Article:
Captain America: The Winter Soldier is filled — and I mean jam-packed — with genre-bending, action-heavy, sportily tense and relentlessly sinuous, sky-high-concept and maniacally bonkers stuff. Polygonal mayhem that aims, and impressively so, to top the Marvel lot in ideas, deconstructing every thriller staple from government corruption to talking computers to odd couple agents gone rogue. But oddly enough, the moment in the Cap sequel that I find most arresting several weeks after seeing the film is our peaceful reunion with Steve Rogers, trotting merrily around the Washington Monument as the sun rises on our nation's capital.
The scene is shot from far overhead, a low pulse/high spirits Chris Evans reduced to a shapeless blur as he repeatedly (but politely!) laps fellow jogger and veteran Sam Wilson (Anthony Mackie)... and yet it might be the closest we feel to Cap throughout the movie.
The Winter Soldier has a lot to worry about in the delivery of its content. Managing a plot as ambitious and multifaceted as its own, with themes as grand as the scope of the American mentality — as represented by Steve Rogers, raised in the good old days of gee-golly-jingoism — it doesn't always have the faculties to devote to humanizing its central troupe. Cap isn't left hollow, but his battles with the dark cloud of contemporary skepticism play more like an intriguing Socratic discussion than an emotional arc. Scarlett Johansson's Black Widow, a character who ran circles around her Avengers co-players in flavor, feels a bit shortchanged in that department here (in her closest thing to a starring role yet, no less).
Mackie's Falcon, a regular joe who is roped into the calamity thanks largely to his willingness to chat with a fellow runner — a rare skill, honestly — is less of a problem. He doesn't have much to do, but he does it all well enough. Dynamic though he may be, Mackie keeps things bridled as Cap's ad-hoc sidekick, playing up the along-for-the-ride shtick rather than going full (or even half) superhero. We might want more from him, knowing just how fun he can be, but it's a sating dose. The real hunger is for more in the way of Black Widow, Cap, and — perhaps most of all — the titular villain.
Still, these palpable holes pierce through a film that gets plenty right. As elegantly as Joe Johnston did the Spielberg thing back in 2011, Joe and Anthony Russo take on the ballots of post-innocence. They aren't afraid to get wild and weird, taking The Winter Soldier through valleys that feel unprecedented in superhero cinema. We're grateful for the invention here — for Robert Redford's buttoned-up Tom Clancy villain, for the directors' aggressive tunneling through a wide underworld of subterranean corruption, and especially for one scene in an army bunker that amounts to the most charmingly bats**t crazy reveal in any Marvel movie yet. We might be most grateful, though, for a new take on Nick Fury; here, the franchise gives Samuel L. Jackson his best material by a mile.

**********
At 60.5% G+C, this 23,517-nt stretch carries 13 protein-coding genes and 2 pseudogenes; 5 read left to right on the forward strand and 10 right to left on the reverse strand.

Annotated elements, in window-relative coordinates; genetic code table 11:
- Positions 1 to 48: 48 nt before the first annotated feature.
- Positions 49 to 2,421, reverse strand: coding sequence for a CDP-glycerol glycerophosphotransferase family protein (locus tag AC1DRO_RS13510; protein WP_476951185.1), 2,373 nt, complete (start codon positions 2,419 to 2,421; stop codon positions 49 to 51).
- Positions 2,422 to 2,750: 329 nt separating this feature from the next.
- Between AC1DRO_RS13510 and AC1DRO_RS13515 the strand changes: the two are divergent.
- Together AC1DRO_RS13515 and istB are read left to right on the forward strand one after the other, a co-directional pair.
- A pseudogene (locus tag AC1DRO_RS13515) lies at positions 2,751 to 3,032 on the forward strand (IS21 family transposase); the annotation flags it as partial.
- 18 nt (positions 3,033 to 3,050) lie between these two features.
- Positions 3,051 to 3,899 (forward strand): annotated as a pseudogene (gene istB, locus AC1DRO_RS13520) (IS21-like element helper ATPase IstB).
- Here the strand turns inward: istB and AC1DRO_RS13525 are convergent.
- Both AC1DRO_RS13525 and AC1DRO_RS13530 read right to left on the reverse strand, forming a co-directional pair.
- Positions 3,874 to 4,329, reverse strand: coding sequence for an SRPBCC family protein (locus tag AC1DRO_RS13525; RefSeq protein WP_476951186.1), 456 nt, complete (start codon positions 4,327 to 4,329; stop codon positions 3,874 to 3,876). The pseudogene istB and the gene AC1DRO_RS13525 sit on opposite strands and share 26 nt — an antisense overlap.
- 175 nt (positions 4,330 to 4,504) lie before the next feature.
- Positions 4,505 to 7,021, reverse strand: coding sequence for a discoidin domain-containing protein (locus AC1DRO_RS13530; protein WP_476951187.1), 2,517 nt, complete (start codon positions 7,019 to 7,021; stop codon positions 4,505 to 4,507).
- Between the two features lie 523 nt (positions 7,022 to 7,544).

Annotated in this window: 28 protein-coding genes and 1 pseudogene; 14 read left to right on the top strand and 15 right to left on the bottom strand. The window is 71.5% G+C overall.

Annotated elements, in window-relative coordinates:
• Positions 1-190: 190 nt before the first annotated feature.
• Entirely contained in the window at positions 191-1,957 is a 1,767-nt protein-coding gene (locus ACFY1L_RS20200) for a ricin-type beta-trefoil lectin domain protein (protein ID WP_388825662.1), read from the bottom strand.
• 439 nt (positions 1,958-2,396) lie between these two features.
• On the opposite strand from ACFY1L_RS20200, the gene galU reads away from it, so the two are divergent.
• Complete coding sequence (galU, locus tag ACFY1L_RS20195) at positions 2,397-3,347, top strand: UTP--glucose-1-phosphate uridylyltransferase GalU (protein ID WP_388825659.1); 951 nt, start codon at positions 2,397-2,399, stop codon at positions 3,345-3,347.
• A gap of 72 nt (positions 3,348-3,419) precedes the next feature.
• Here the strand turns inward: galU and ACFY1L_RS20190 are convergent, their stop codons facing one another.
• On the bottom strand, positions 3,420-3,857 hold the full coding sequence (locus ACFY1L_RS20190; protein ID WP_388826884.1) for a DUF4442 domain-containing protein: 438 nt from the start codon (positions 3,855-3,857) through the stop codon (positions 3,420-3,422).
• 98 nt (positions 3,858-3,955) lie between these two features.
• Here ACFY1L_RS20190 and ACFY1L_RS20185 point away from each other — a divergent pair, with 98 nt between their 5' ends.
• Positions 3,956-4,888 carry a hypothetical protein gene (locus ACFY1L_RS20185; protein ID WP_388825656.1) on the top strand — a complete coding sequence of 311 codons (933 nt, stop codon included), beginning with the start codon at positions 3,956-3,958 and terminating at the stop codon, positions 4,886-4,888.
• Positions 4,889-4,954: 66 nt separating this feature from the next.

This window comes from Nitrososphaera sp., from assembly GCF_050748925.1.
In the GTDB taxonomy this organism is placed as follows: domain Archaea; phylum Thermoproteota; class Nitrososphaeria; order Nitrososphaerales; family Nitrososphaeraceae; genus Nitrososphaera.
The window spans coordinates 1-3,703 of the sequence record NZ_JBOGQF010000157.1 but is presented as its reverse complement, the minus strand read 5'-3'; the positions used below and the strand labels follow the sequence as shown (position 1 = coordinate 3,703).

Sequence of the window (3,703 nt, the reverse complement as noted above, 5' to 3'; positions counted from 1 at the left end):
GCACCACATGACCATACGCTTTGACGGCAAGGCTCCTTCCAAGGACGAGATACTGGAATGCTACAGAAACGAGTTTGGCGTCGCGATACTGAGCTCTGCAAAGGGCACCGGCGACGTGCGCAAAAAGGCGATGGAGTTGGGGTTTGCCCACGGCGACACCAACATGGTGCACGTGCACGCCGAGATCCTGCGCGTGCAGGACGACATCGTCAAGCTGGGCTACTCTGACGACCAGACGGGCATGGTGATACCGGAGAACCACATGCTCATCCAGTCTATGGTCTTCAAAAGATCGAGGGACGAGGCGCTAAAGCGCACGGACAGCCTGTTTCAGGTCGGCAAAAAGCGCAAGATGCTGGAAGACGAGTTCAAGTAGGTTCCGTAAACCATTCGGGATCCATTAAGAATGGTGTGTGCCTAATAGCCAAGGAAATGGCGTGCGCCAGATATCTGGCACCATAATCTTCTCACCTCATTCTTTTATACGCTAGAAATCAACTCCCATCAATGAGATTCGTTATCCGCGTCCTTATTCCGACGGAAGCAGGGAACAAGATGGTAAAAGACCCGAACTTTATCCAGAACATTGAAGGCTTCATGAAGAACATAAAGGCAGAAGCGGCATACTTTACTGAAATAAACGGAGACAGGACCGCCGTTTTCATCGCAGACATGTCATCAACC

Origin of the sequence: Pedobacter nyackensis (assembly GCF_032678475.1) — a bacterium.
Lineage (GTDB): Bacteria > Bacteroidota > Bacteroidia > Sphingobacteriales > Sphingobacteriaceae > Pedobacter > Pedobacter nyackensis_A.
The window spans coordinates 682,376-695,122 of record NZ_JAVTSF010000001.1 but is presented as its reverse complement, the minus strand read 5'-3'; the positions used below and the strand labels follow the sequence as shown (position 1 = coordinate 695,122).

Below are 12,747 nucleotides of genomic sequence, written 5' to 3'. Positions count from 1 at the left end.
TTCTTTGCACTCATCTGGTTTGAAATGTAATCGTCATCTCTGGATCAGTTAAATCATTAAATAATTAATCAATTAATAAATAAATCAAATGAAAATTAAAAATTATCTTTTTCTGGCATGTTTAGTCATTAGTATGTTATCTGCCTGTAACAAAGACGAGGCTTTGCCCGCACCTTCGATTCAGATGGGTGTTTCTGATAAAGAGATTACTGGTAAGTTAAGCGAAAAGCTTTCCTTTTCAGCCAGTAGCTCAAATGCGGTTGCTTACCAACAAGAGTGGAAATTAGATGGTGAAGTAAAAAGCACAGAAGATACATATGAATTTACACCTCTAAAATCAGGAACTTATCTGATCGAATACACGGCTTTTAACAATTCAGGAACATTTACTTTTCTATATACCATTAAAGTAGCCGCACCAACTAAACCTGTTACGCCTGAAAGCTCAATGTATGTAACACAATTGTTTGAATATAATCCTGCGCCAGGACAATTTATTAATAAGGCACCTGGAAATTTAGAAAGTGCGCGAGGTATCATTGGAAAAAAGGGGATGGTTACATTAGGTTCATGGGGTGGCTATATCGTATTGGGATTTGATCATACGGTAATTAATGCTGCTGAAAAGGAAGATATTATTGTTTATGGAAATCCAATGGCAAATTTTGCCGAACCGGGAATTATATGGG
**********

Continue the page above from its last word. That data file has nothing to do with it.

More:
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But in the absence of definitive work done in our heroing couple, a pair rich in fibers but relegated to broad strokes and easy quips in this turn, most of it amounts to a fairly good spy thriller, not an ace-in-the-whole neo-superhero masterpiece... which, justly or otherwise, is what we've come to expect and demand from these things.
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Derek Rose, 32, and Jakir Uddin, 19, allegedly warned the TV star's agent Dana Malmstrom they would go to the press with a story about Ecclestone's relationship unless they received the six-figure sum.
The daughter of billionaire Formula 1 boss Bernie Ecclestone turned to cops in December (11) after her would-be extortionists sent an email demanding the money.
The men were arrested on 5 April (12) and bailed at Westminster Magistrates' Court in London with a condition that they do not contact either Tamara or Malmstrom.
Prosecutor Tony Connell told the court, "This offence involves a blackmail made by email to Tamara Ecclestone's agent to the sum of £200,000."
Rose and Uddin are each charged with a single count of blackmail and will appear at Southwark Crown Court on 19 June (12).
In This Means War – a stylish action/rom-com hybrid from director McG – Tom Hardy (The Dark Knight Rises) and Chris Pine (Star Trek) star as CIA operatives whose close friendship is strained by the fires of romantic rivalry. Best pals FDR (Pine) and Tuck (Hardy) are equally accomplished at the spy game but their fortunes diverge dramatically in the dating realm: FDR (so nicknamed for his obvious resemblance to our 32nd president) is a smooth-talking player with an endless string of conquests while Tuck is a straight-laced introvert whose love life has stalled since his divorce. Enter Lauren (Reese Witherspoon) a pretty plucky consumer-products evaluator who piques both their interests in separate unrelated encounters. Tuck meets her via an online-dating site FDR at a video-rental store. (That Lauren is tech-savvy enough to date online but still rents movies in video stores is either a testament to her fascinating mix of contradictions or more likely an example of lazy screenwriting.)
When Tuck and FDR realize they’re pursuing the same girl it sparks their respective competitive natures and they decide to make a friendly game of it. But what begins as a good-natured rivalry swiftly devolves into romantic bloodsport with both men using the vast array of espionage tools at their disposal – from digital surveillance to poison darts – to gain an edge in the battle for Lauren’s affections. If her constitutional rights happen to be violated repeatedly in the process then so be it.
Lauren for her part remains oblivious to the clandestine machinations of her dueling suitors and happily basks in the sudden attention from two gorgeous men. Herein we find the Reese Witherspoon Dilemma: While certainly desirable Lauren is far from the irresistible Helen of Troy type that would inspire the likes of Tuck and FDR to risk their friendship their careers and potential incarceration for. At several points in This Means War I found myself wondering if there were no other peppy blondes in Los Angeles (where the film is primarily set) for these men to pursue. Then again this is a film that wishes us to believe that Tom Hardy would have trouble finding a date so perhaps plausibility is not its strong point.